Save the Greensward

Overton Park was designed by George Kessler in 1901 as a place for people to play, explore, and enjoy the beauty of open fields and ancient forest. For more than a century the 12-acre Greensward has been a peaceful green space in the heart of our park.

In recent years the City of Memphis has allowed the Memphis Zoo to use our historic Greensward as a parking lot on busy days. Our zoo is becoming more popular every year, and so is the rest of our park.

There are a few obvious solutions -- redesigning existing lots to maximize space, running shuttles from satellite parking, encouraging street parking with a circulating shuttle, and building a new parking garage inside the zoo's boundary -- that would end gridlock and restore peace for everyone.

In 2019, newly hired Zoo CEO Jim Dean made promises to local groups and individuals that the Zoo "has no desire or plans to expand into Overton Park or annex any acreage in Overton Park." Now the Zoo is going back on those promises.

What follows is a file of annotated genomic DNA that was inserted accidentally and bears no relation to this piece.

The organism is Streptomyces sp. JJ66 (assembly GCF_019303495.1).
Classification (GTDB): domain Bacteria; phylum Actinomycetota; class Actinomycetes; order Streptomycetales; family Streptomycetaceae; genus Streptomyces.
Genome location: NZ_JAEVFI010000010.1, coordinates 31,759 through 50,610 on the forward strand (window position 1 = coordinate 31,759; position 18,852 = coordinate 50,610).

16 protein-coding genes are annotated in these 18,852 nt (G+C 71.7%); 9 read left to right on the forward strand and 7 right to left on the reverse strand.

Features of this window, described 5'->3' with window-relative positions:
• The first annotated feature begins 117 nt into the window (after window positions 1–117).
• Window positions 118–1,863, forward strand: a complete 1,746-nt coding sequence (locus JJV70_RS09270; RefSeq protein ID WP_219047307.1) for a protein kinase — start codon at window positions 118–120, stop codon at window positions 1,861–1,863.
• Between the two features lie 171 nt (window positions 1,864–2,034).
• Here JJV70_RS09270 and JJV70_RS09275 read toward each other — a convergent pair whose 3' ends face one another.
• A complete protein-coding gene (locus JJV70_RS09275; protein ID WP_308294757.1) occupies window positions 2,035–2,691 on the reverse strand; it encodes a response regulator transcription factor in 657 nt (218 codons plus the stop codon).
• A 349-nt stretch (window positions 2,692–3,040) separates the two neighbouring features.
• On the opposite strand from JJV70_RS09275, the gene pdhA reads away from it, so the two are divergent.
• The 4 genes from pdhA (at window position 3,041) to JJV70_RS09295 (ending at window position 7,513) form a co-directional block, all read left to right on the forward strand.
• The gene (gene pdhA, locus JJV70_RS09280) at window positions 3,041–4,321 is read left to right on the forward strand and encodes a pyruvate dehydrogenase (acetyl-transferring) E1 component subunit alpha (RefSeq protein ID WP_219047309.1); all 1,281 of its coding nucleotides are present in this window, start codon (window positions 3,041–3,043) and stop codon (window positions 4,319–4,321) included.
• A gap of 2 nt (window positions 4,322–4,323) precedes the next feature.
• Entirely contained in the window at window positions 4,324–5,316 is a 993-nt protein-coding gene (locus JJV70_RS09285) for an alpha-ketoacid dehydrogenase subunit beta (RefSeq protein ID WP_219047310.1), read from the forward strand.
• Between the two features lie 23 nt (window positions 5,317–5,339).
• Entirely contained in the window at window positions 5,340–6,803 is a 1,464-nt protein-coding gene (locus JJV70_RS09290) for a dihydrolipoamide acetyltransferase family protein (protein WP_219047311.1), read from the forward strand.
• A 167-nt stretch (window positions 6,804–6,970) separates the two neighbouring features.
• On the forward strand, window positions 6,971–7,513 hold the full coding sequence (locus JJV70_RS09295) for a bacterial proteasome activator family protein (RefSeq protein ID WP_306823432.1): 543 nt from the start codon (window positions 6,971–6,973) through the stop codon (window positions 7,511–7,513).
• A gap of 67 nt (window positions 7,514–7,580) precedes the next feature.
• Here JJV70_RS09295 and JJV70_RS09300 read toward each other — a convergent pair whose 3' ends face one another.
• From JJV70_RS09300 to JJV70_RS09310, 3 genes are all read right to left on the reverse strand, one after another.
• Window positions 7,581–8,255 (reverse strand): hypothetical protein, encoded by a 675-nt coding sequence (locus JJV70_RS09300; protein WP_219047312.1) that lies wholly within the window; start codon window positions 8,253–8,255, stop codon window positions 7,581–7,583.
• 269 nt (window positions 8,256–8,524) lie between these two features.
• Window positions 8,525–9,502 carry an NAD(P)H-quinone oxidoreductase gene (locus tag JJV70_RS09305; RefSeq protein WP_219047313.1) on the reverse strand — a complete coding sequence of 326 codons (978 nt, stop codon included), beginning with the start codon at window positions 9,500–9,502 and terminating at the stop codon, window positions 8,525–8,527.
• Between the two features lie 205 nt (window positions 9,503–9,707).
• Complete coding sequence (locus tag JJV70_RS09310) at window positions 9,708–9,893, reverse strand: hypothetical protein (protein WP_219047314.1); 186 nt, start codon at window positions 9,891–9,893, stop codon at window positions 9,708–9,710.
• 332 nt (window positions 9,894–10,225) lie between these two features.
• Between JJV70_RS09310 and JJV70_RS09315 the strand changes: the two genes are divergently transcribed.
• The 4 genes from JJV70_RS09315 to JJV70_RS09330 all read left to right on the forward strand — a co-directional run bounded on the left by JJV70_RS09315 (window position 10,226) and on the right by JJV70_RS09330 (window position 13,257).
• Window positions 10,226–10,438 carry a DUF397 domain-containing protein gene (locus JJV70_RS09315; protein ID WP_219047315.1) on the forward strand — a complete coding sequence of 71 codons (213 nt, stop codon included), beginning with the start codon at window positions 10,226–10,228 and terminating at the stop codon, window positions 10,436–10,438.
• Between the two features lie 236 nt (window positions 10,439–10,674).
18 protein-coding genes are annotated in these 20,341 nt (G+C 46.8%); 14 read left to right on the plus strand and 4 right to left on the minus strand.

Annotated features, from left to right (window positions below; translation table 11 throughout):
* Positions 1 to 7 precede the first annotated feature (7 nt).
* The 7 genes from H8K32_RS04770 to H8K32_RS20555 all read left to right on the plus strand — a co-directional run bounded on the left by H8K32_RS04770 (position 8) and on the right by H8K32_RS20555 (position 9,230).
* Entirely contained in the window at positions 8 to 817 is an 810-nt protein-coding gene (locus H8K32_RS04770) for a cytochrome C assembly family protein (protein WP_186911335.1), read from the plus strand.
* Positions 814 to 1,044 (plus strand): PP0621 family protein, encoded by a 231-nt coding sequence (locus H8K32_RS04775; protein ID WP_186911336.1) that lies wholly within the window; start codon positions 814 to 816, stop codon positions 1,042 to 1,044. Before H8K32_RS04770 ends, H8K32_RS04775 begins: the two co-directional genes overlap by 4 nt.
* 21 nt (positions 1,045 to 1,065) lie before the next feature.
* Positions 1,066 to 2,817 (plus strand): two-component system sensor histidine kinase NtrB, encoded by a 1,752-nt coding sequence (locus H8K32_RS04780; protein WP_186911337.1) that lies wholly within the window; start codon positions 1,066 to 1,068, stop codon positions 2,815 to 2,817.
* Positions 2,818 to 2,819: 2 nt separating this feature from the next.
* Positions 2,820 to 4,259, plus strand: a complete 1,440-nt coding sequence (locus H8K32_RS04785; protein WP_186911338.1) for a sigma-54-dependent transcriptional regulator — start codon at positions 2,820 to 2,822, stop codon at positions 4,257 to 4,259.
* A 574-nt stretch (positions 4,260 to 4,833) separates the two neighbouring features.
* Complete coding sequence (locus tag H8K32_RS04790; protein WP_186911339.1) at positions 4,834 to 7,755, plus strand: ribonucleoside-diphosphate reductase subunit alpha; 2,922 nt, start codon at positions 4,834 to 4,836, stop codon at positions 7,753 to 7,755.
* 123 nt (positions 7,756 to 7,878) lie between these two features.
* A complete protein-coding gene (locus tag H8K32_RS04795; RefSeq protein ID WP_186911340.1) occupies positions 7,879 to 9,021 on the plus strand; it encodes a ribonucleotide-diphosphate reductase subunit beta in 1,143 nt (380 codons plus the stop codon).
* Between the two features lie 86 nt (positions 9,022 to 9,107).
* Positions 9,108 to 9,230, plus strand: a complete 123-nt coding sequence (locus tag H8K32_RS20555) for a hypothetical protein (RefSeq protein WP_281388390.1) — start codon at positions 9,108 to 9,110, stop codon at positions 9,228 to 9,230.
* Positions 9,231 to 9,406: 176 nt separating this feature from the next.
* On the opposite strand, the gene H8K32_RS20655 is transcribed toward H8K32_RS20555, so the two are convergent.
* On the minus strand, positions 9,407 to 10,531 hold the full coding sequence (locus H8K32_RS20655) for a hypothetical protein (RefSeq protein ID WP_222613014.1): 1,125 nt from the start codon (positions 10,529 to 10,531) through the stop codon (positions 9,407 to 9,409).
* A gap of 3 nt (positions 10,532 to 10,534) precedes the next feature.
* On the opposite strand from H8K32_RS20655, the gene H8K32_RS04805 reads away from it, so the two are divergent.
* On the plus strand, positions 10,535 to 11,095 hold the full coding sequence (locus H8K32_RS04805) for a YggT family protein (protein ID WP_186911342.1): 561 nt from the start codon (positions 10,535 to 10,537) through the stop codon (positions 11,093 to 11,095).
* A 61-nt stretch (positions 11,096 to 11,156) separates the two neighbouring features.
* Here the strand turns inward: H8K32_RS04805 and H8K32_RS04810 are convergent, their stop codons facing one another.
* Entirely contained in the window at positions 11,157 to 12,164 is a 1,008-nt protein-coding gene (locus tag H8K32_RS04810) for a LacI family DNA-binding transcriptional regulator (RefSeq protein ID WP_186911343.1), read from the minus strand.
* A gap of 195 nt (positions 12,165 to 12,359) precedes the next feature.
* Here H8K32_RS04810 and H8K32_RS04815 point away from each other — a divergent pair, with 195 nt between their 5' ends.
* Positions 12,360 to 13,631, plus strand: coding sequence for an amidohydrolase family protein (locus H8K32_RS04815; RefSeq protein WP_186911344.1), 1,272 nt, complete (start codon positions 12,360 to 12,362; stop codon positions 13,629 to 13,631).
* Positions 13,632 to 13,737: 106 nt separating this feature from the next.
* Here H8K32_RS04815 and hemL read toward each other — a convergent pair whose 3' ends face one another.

Rather than pursue a parking garage or any other solutions that would not harm Overton Park, the Zoo wants to take 2.4 acres of the Greensward from the people of Memphis and turn it into a paved parking lot. This plan would pave 20% of the total Greensward, or more than two football fields of public parkland.

We want the Overton Park Greensward to be a calm green space for everyone, not a chaotic private parking lot for the Zoo. We are sick of watching shortsighted Zoo leaders try to destroy our park. We want the cars and trucks to GET OFF OUR LAWN now and forever.

How Can You Help?

1. SEND FRIENDLY EMAILS to Memphis Zoo CEO Jim Dean and Mayor Jim Strickland and the Memphis City Council. Ask them to do the right thing for our parkland: Commit to solutions that do not harm Overton Park, and ban parking on the Greensward forever.

2. ORDER THE YARD SIGN to show your support and inform your neighbors. Our volunteers will deliver for free!

3. USE OUR GREENSWARD as it's meant to be used. Relax on a blanket, read a book, fly a kite, throw a frisbee, kick a soccer ball, etc., and show the Zoo that they are WRONG to harm this free public gathering space.